About the East-side Branch
About the East-side Branch.
Extending Our Mission in the 21st Century
The Leach-Audubon partnership is part of Portland Audubon's efforts to diversify and strengthen our organization, and effectively advance our conservation and education mission in the coming century. Through new collaborations and greater geographic accessibility, we hope to reach an increasingly diverse and public transit-dependent population, and to help inspire the next generation to love, protect and enjoy our region's unique nature heritage.
Leach Botanical Garden is an ideal location to do just that; it is both at the doorstep to the East Buttes natural areas and in close proximity to much of the region's future population growth and development. From the diverse, young and redeveloping communities of Lents, Gateway and Rockwood to the new urban communities of Springwater, Pleasant Valley and Damascus, the east metro area poses the greatest challenges and opportunities to manifesting an ecologically sustainable and socially equitable metropolitan region.
Read about Portland Audubon's work to improve access to nature in east Portland and west Gresham: Regreening Portland From The Ground Up.
A Look Back
In 2011, Portland Audubon executive director Meryl Redisch took a look back at the East-side Branch's first year of operation - here's her report on its progress.
Portland Audubon’s East Portland Office Is Off To An Excellent New Year
by Meryl Redisch
Organizational capacity for our new East Portland office, located at Leach Botanical Garden got a huge boost with a generous three year grant from the Collins Foundation. With a strong nod of approval from the Trustees, Portland Audubon was awarded $85,000.
In July 2010, Portland Audubon opened a satellite office in collaboration with Portland Parks and Friends of Leach Botanical Garden. With welcoming community support, we began offering free programs including morning bird walks through the gardens and classes on backyard birds. With very little promotion, these programs attracted considerable interest. With intentional marketing, Portland Audubon anticipates stronger interest and higher attendance. To help us, we will be hiring an east Portland community coordinator to; build relationship with local leaders, track and survey audience participation and help establish a solid volunteer program. This person will work closely with Audubon staff, particularly Urban Conservationist, Jim Labbe who works from the East Portland office four days a week.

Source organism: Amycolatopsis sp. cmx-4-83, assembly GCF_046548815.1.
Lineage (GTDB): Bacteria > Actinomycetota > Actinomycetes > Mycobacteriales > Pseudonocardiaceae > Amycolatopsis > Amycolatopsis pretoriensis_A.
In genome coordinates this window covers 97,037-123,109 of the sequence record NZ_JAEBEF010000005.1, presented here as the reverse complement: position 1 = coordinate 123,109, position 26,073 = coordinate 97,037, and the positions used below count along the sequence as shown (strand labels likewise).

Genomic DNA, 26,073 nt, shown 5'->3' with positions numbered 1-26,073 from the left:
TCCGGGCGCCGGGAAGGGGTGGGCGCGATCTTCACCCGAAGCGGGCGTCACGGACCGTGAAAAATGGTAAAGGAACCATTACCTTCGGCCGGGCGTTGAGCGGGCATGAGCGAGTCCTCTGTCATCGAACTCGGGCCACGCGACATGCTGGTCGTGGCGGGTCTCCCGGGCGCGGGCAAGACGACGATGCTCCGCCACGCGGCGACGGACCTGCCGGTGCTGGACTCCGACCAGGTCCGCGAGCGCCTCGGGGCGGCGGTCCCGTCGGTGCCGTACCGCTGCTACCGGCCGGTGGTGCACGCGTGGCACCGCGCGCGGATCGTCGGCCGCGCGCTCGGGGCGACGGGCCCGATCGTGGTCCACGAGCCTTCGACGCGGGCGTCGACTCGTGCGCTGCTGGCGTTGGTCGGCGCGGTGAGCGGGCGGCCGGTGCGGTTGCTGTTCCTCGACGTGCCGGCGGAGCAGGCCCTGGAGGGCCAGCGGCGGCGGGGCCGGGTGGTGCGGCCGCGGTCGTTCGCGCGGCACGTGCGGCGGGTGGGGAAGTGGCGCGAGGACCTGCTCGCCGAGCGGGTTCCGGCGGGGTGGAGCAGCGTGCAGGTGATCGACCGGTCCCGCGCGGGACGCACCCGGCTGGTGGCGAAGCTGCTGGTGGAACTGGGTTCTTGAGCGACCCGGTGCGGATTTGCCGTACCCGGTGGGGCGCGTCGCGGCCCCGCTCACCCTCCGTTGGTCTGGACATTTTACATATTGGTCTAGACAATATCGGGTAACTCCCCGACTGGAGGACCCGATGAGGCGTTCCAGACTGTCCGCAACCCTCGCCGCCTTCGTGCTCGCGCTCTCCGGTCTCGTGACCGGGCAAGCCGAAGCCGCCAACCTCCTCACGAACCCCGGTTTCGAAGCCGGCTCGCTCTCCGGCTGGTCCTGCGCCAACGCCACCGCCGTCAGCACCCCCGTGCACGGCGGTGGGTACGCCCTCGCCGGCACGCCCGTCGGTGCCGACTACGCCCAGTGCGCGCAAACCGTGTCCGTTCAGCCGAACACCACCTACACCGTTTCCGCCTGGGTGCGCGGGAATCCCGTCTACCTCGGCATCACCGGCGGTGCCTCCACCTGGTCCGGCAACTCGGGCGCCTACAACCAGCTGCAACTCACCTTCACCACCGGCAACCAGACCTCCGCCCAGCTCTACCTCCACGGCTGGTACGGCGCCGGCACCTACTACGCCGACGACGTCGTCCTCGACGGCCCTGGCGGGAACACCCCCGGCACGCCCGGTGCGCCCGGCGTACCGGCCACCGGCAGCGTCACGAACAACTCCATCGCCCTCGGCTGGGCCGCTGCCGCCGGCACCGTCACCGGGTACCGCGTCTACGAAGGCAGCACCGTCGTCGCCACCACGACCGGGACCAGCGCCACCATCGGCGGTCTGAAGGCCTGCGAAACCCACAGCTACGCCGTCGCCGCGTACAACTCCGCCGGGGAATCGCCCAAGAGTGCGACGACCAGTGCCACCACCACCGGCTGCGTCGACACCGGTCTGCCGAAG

The support from the Collins Foundation really helps Portland Audubon be better positioned to advance some of our organization’s most important goals for reaching and serving new populations and non traditional audiences.
East side residents will have greater opportunities to; learn about conservation issues impacting their neighborhoods, participate in family programs and be part of building a healthier community for people and native wildlife. I am pleased to share with you some of the activities and goals we will be pursuing and welcome your ideas and help to reach them:
- Develop new and build upon existing conservation education programs that are relevant for youth, adults and families and are accessible by public transportation. For example, using the Community Based Summer Camp program; Explorador as a template, we will partner with Rose CDC, another non –profit agency that houses and serves low income populations and offer a summer camp for kids and family excursion days the rest of the year.
- Recruit and build a cadre of volunteers who can comfortably conduct youth, adult and family programs. Volunteers who participated in a two day diversity workshop will assist staff in this effort. As a way to help build civic and personal leadership, we are offering two full scholarships for the School of Birding Program to residents in east Portland. This popular program requires graduates to provide at least twenty hours of volunteer service back to Audubon and scholarship recipients will be counted on to fulfill this obligation.
- Increase funding for natural resource protection, restoration and access to nature in East Portland by serving on policy committees and collaborating with local agencies for shared outcomes. With funding from National Audubon and Toyota's Together Green program, we are currently partnering with the City of Gresham and Wilkes East Neighborhood to improve access and natural features at Nadaka Nature Park in West Gresham.
My hope is that our presence, programming goals and community engagement in east Portland can help address some equity issues in environmental policy, help diversify our staff, board and volunteer base and most importantly, advance our mission of “promoting the appreciation, understanding and protection of native birds, other wildlife and their habitats.
Sincere thanks to the Collins Foundation and all of you for your encouragement and loyal support.